Financial liberalization in Mexico, 1989-1993
Mexico liberalized its banking system in 1989 and 1990 and privatized it from mid-1991 to mid-1992. This study first sets those institutional changes in the context of past Mexican financial development, examining the role of the financial sector in achieving macro balance and demonstrating the close relationship between changes in fiscal policy during the 1980's and financial liberalization.
Next it examines the behavior of the banking sector and of the larger individual banks during the 1989-1993 period, arguing that especially after privatization these institutions behaved in risk-seeking ways that sought short-term profits at the expense of long-term viability. A remarkable part of this search for near-term profit was the very rapid expansion of consumer lending.
The dissertation then turns to the behavior of the large private firms listed on the stock exchange, with particular attention to their rapid accumulation of dollar-denominated debt and peso-earning liabilities. It is argued that both bank lending and patterns of investment by firms were skewed to the nontraded sectors, which can certainly be attributed to the way that the pegged exchange shifted relative prices against traded goods, but which is nonetheless difficult to defend as a long-term strategy. These firms may have expected the kind of post-devaluation bailouts they received after the 1982 crisis.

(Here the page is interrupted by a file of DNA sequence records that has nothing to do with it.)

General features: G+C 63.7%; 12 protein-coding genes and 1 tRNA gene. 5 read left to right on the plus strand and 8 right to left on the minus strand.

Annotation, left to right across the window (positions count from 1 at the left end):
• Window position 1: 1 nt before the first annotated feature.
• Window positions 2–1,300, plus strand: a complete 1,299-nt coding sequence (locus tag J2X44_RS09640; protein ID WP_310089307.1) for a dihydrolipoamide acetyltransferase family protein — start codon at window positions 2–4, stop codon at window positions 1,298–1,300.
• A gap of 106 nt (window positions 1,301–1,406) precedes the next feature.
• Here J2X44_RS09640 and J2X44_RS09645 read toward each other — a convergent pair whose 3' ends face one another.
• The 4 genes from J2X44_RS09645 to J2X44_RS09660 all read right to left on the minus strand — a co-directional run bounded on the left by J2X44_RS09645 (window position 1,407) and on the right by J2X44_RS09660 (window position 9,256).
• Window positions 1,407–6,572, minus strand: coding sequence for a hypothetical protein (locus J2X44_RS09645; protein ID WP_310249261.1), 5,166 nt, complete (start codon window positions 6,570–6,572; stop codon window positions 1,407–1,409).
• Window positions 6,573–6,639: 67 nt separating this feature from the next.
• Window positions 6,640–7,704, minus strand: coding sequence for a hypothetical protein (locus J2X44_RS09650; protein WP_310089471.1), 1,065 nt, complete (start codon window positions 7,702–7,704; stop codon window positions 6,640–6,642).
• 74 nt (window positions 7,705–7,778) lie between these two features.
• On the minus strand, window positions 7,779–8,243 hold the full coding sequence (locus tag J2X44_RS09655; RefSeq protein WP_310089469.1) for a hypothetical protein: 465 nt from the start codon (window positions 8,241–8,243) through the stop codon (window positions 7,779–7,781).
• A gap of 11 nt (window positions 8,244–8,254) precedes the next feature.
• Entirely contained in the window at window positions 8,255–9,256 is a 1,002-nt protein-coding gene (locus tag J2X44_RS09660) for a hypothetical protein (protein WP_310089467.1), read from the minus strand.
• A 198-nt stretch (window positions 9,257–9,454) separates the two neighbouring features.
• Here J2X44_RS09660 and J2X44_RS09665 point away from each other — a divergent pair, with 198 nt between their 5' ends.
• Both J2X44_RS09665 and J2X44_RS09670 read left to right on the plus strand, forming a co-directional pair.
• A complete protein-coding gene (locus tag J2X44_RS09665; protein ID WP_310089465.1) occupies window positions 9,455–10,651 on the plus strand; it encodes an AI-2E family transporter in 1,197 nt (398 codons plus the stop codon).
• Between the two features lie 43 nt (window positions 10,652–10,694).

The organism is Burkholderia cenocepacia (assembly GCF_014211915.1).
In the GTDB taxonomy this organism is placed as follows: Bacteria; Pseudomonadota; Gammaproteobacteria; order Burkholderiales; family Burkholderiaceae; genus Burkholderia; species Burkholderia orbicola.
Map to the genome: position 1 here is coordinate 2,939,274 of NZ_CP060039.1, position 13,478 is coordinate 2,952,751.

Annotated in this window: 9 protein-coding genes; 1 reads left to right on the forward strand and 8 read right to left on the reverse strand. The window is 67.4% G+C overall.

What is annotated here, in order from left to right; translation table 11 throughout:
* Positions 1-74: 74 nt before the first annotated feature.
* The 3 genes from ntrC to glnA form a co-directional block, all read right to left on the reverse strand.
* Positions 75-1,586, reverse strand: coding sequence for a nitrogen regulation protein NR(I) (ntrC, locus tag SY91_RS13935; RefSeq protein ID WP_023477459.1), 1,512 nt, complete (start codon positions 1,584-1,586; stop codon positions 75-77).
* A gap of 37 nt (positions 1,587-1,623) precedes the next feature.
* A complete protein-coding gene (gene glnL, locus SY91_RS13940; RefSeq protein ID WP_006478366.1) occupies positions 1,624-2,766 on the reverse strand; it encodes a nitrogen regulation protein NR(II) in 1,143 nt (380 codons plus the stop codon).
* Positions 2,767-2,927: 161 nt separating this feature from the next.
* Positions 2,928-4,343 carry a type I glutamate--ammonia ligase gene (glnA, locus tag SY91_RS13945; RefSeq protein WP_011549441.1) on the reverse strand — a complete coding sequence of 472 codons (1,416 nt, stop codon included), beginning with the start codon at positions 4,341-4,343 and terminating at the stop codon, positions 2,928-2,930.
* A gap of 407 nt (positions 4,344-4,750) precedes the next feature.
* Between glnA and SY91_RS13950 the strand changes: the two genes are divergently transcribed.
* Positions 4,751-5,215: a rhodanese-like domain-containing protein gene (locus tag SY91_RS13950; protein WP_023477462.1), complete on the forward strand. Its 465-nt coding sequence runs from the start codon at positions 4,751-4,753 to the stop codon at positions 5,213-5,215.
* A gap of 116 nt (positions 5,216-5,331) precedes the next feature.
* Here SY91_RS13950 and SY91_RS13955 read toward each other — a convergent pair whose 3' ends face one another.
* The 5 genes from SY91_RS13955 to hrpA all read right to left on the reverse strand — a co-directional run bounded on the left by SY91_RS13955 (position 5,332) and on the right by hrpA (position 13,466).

Finally these investigations are brought together to examine the macroeconomic coherence of Mexican government policy, and to root the failures of the liberalization process in the country's political economy. Orthodox financial liberalization theory is shown to make institutional assumptions about the real economy, and particularly about the behavior of large firms, that may not be warranted. If these assumptions do not hold financial liberalization may damage growth and stability.
0617: Public administration